In fact, Obama’s book explicitly endorses Bill Clinton’s “Third Way”–the attempt to shed the Democrats’ supposed leftist excesses and borrow pro-business policies from the Republicans.

Obama does take Bill Clinton to task for his overtures to the right–the denunciation of the rapper Sister Souljah at Jesse Jackson’s Rainbow Convention and the execution of mentally disabled Black prisoner Ricky Ray Rector, both in the midst of his 1992 campaign.

But Obama’s book highlights several “Sister Souljah moments” of his own–calculated attacks on his own supporters to establish his mainstream credentials. “I’ve proposed experimenting with merit pay for teachers, for example,” he writes, acknowledging that he’s angered the teachers’ unions.

Obama takes the same approach his chapter titled “Race,” in which he blames right-wing talk show hosts for race-baiting and opposition to affirmative action, deplores the persistence of racial inequality, and calls for job training for Black youth. But his focus on the alleged breakdown of the Black family drifts into Bill Cosby territory, although Obama avoids the rhetoric he used at a Chicago church in 2005, when he declared that too many Black men are poor fathers. “It’s not clear to me that they’re full-grown men,” he said.

On immigration, Obama tries to split the difference in the political debate, backing a guest-worker program that he admits is a “sop to big business.” Recently, however, Obama joined other Senate Democrats in a sop to the anti-immigrant right, backing the construction of a 700-mile border wall that he had previously vowed to oppose without “comprehensive” immigration reform.

As Obama makes clear in The Audacity of Hope, we can expect more such moves to the right. He may seek to revive liberalism, but only within the framework of the rightward shift in U.S. politics over the past 30 years.

Obama’s agenda is reheated Clintonism: raising the minimum wage, an expansion the Earned Income Tax Credit, and investment in education, alternative energy and technology–positive steps, perhaps, but certainly no far-reaching social programs. Workers at risk of job loss should have access to wage insurance, he writes, but he doesn’t call for an increase in today’s miserly unemployment benefits.

Although he voted against the Central America Free Trade Area, Obama wants a “new approach” to trade issues–one based on the recognition that “we can try to slow globalization, but we can’t stop it.”

Obama does offer some major policy proposals. The health care system should include affordable state-based “model plans” in which insurers would participate–a proposal that recalls the unworkable, corporate-dominated bureaucracy envisioned in Hillary Clinton’s failed 1994 health care proposal.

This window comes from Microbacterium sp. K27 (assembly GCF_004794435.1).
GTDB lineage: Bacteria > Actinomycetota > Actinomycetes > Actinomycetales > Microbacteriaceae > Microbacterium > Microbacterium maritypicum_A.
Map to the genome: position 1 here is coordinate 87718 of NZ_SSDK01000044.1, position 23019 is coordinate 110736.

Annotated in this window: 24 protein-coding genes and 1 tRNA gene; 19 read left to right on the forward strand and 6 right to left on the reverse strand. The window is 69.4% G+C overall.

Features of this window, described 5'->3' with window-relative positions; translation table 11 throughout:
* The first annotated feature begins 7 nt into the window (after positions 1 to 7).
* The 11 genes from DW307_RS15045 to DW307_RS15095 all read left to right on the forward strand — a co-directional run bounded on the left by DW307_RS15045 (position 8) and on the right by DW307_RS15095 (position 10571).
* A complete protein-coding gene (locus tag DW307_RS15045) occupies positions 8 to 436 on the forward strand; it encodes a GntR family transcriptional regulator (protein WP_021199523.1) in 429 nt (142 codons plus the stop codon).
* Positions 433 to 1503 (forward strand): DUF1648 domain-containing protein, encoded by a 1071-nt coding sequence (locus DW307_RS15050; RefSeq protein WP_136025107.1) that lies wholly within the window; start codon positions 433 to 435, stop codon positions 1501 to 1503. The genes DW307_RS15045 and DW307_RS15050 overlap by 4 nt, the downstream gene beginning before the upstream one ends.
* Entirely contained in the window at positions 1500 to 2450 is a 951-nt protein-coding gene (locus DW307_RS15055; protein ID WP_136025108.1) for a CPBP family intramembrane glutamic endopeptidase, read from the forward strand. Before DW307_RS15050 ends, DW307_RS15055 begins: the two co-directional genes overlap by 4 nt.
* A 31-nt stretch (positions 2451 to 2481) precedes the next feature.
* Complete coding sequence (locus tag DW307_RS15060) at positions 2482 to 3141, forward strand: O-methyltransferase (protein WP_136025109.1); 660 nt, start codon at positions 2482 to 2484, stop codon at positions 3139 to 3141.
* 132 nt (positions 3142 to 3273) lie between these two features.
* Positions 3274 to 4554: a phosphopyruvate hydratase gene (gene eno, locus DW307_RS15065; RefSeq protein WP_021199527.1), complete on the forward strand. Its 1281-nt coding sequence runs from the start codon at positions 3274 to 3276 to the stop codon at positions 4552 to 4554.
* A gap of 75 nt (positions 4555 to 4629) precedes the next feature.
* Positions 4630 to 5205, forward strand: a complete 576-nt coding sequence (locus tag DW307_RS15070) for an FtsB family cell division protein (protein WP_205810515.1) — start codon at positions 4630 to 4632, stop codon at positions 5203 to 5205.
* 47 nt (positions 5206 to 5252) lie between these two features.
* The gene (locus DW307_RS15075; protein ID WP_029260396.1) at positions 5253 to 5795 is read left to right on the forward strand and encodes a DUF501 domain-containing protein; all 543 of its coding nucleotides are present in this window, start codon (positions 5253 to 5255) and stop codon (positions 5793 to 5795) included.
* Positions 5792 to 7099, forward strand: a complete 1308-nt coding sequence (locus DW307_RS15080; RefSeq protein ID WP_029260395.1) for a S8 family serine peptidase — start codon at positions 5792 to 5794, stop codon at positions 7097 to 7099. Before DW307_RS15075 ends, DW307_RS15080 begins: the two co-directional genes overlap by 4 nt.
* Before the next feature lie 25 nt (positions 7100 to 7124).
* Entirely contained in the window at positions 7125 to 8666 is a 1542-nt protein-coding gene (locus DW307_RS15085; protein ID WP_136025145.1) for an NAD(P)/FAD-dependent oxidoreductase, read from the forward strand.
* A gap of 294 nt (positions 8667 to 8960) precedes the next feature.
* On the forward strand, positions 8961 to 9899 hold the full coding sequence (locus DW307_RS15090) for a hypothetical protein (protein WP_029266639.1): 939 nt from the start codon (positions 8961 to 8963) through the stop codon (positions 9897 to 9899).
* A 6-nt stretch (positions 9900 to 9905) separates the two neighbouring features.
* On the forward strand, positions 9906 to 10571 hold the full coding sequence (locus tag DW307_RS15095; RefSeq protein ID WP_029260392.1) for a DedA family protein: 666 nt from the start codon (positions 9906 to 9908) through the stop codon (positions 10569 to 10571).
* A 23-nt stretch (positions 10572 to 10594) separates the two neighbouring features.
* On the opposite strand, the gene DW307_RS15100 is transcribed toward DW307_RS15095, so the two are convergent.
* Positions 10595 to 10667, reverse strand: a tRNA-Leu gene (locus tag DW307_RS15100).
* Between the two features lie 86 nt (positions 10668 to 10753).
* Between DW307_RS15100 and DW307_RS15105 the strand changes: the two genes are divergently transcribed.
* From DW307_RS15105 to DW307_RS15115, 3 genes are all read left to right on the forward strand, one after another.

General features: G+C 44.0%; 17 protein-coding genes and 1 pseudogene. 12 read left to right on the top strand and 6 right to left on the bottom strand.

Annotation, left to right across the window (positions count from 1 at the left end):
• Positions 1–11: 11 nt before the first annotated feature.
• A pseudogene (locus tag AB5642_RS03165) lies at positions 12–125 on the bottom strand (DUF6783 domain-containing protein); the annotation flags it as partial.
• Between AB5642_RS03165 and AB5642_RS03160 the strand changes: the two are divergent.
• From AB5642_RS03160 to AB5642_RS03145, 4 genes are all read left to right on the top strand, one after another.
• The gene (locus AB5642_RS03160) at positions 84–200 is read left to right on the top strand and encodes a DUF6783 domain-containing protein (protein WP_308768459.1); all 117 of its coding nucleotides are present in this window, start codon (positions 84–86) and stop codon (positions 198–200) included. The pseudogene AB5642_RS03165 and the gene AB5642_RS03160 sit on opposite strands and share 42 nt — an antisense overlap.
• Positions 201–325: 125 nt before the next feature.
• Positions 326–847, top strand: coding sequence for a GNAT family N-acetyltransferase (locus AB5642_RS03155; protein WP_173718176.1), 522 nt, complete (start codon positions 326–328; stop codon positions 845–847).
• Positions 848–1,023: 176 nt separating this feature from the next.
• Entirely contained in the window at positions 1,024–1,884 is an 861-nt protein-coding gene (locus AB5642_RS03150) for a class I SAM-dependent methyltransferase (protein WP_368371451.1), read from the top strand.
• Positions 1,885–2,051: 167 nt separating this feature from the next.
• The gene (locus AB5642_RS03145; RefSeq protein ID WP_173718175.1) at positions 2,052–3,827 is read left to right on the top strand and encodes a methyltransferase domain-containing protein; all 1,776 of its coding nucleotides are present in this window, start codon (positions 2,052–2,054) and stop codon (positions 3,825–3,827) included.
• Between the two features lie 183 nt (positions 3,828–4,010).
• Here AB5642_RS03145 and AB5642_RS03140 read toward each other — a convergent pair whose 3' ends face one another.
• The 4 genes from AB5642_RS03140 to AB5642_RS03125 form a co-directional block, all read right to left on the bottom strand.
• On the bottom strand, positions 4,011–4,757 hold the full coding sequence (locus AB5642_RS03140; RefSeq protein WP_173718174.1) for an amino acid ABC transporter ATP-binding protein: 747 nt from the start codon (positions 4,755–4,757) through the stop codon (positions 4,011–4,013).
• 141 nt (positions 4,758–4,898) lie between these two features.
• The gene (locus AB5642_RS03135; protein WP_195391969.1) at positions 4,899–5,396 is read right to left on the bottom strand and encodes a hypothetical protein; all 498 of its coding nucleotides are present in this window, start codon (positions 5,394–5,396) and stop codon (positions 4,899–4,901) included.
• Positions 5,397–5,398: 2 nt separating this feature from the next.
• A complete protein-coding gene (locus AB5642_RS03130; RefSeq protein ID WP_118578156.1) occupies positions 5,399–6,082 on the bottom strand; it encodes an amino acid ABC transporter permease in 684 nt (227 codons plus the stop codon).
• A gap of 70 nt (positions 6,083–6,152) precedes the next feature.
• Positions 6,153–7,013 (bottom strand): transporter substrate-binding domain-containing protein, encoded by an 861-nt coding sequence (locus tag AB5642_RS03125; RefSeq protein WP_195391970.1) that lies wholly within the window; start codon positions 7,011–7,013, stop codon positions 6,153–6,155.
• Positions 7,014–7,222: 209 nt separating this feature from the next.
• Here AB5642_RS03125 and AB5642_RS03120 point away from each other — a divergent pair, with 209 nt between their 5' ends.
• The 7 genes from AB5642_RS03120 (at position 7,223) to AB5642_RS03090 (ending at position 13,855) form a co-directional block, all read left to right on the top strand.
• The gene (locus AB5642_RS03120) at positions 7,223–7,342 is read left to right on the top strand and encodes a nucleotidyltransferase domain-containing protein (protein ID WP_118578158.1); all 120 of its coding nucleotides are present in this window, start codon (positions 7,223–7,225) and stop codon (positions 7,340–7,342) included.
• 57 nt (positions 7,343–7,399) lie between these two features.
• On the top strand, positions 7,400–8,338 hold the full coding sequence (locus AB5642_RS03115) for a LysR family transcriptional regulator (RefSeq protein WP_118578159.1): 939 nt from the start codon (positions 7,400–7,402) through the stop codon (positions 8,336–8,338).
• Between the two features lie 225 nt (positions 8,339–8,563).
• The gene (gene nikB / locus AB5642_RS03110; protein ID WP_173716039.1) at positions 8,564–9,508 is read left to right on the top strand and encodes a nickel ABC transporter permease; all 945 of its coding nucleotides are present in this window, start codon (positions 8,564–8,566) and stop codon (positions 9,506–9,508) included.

Obama also decries the inequality exacerbated by Bush’s tax cuts–presented, for political cover, in a passage about his visit with billionaire Warren Buffet, who opposed the cuts. Obama calls on the wealthy to bear their tax burden, but offers no clear proposals to raise those taxes.

And while Obama’s book is well-stocked with anecdotes about workers and the poor, his voting record reflects different priorities. Obama voted for the so-called “tort reform” bill that caps jury awards in wrongful injury lawsuits, one of the few means that working people have to hold corporations accountable for faulty products and negligence.
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LIKE ALL pre-campaign manifestos of presidential hopefuls, The Audacity of Hope is a tedious read. Even Obama’s self-deprecating humor–rare among the oversized egos in the U.S. Senate–comes off like so much market-researched branding.

Indeed, Obama never strays far from the well-worn path of similar books. There’s Obama’s intellectual communion with inspiring figures of the past, a la John F. Kennedy’s Profiles in Courage; the let’s-heal-America-together motif of Jimmy Carter’s post-Vietnam and Watergate book Why Not the Best? and the Democratic Leadership Council pro-business orthodoxy of Putting People First, the campaign manifesto credited to Bill Clinton and Al Gore during the 1992 presidential race.

What makes Obama’s book different is the speed at which he has been catapulted into the national–and international–spotlight.

Obama milks this sudden rise for full effect, portraying himself as an ordinary guy who unexpectedly finds himself a member of the World’s Greatest Deliberative Body–a real-life version of the Jimmy Stewart character in the 1939 movie Mr. Smith Goes to Washington.

In the film, Mr. Smith battles the forces of corruption, restoring faith in the system and offering hope that U.S. democracy can live up to its promise. Obama has written a similar script for himself. The question now is whether liberals desperate for a leader will believe the image–or face the reality.

LEE SUSTAR is a regular contributor to CounterPunch and the Socialist Worker. He can be reached at:



LEE SUSTAR is the labor editor of Socialist Worker